The Supreme Court of the Judicature was today given another “thumbs up” for progressively moving the justice system forward, with the establishment of the third Sexual Offences Court in the County of Essequibo.
Following closely behind the Demerara and Berbice counties, the $17.4M facility at the Suddie Supreme Court has received funding from the British High Commission of Guyana and the United Nations Children Fund (UNICEF).
Under the leadership of Chancellor of the Judiciary (ag), Justice Yonnette Cummings-Edwards, victims or survivors of sexual violence in the “Cinderella” county have been given a haven to testify without fear of secondary trauma.
According to Justice Cummings-Edwards, the justice system was virtually failing victims of sexual violence, who were before exposed to a hostile system.
“What you are about to see here in the sexual offences court and the special measures room, will tell you that we have come a long way in ensuring that victims are able to give their evidence in such a comfortable and dignified way to ensure that justice is done,” she told the huge gathering of Judges, lawyers and prosecutors.
Minister of Social Protection, Hon. Amna Ally said in less than three years Guyana has been able to establish three separate specialised courts within the three counties.
She said the scourge of sexual violence in Guyana and the need for robust interventions for specialised infrastructural requirements in courts for victims of sexual violence, was something that could no longer be overlooked by the judicial system.
The minister said the government has a responsibility of ensuring that every Guyanese, including victims of sexual violence, have faith in the legal system.
“The idea of a specialised court is to re-establish trust in the system, to show that the system can adapt, and victims can rely on trained individuals who understand the particulars of sexual violence… We must be able to tell victims, you are heard, and it’s our job to adapt the system to their complex reality, rather than they being forced to adapt to the system itself.”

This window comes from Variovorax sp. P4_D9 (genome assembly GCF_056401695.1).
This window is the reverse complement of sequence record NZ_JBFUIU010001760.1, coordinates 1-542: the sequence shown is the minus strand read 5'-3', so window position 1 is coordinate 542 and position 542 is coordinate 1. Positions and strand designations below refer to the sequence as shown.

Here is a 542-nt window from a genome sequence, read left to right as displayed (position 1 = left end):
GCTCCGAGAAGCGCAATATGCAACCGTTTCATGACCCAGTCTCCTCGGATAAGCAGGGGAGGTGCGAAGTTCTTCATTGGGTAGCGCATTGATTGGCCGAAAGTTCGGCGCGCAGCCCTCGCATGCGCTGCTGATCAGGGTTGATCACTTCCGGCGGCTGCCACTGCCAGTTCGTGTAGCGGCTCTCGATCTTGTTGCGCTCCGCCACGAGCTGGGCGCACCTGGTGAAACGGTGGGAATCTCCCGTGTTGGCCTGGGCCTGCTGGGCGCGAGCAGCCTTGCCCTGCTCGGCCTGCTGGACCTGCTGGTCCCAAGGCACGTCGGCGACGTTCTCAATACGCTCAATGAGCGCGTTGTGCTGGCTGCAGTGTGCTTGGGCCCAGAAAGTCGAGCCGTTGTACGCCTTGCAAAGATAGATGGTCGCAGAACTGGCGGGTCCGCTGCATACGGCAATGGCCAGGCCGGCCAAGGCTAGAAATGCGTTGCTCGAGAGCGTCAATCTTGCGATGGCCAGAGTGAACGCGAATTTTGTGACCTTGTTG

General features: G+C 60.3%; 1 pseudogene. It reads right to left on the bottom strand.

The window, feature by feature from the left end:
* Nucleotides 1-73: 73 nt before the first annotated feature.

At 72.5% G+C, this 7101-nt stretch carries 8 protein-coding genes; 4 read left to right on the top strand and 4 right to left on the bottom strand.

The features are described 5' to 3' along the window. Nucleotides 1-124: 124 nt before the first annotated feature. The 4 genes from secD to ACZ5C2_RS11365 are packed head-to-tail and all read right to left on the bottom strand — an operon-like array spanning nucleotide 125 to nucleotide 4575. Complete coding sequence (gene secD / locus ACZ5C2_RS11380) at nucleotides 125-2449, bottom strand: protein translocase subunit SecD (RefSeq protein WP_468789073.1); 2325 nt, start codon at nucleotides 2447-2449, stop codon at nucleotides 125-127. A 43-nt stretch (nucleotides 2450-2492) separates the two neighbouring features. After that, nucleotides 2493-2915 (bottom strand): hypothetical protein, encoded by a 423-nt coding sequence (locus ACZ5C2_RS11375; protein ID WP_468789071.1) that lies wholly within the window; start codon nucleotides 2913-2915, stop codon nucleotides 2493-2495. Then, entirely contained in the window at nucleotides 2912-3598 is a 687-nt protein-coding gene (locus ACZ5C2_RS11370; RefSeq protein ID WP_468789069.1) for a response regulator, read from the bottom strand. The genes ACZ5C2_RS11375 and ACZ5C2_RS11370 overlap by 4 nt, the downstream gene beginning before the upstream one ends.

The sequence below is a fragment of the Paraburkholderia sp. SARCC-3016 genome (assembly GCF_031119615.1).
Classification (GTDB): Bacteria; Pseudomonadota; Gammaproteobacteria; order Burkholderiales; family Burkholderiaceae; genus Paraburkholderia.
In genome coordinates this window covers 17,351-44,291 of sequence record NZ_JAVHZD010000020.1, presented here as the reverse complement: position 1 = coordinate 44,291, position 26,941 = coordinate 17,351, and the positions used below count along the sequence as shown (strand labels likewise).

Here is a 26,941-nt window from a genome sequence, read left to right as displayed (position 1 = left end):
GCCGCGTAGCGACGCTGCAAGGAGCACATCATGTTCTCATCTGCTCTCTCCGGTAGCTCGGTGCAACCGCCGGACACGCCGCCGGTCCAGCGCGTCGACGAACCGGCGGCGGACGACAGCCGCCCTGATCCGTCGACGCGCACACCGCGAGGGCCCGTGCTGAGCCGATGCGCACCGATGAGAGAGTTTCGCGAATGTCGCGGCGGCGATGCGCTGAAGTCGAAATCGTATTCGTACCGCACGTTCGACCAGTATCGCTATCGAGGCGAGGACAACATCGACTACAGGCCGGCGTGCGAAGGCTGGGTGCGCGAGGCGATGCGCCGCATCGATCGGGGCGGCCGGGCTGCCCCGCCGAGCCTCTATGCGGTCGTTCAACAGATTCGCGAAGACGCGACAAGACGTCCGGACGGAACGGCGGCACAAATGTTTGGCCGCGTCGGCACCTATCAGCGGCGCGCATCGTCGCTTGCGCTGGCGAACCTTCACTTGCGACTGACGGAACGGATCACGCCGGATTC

Deputy British High Commissioner to Guyana, Ray Davidson said institutions such as the sexual offences court will make a difference.
“Establishments where fair trials can take place, which allow the survivor to put their ordeals forward in a controlled environment, where they are made to relive the horror once again,”.
Back in 2017, the first sexual offences court was opened at the Supreme Court in Georgetown. In May of this year, another such court was opened in Berbice.
UNICEF’s country representative, Sylvie Fouet said since the establishment of the court, the conviction rate has moved from ten to 60%.
She said the sexual offences courts now serve as a game-changer and hopes that all Guyanese will break the culture of silence.
The specialised court has a main courtroom, that will house the defence counsel, prosecutors and jurors. It has a closed-circuit system linked up to the special measures room, that will allow victims to give evidence without having to face the perpetrators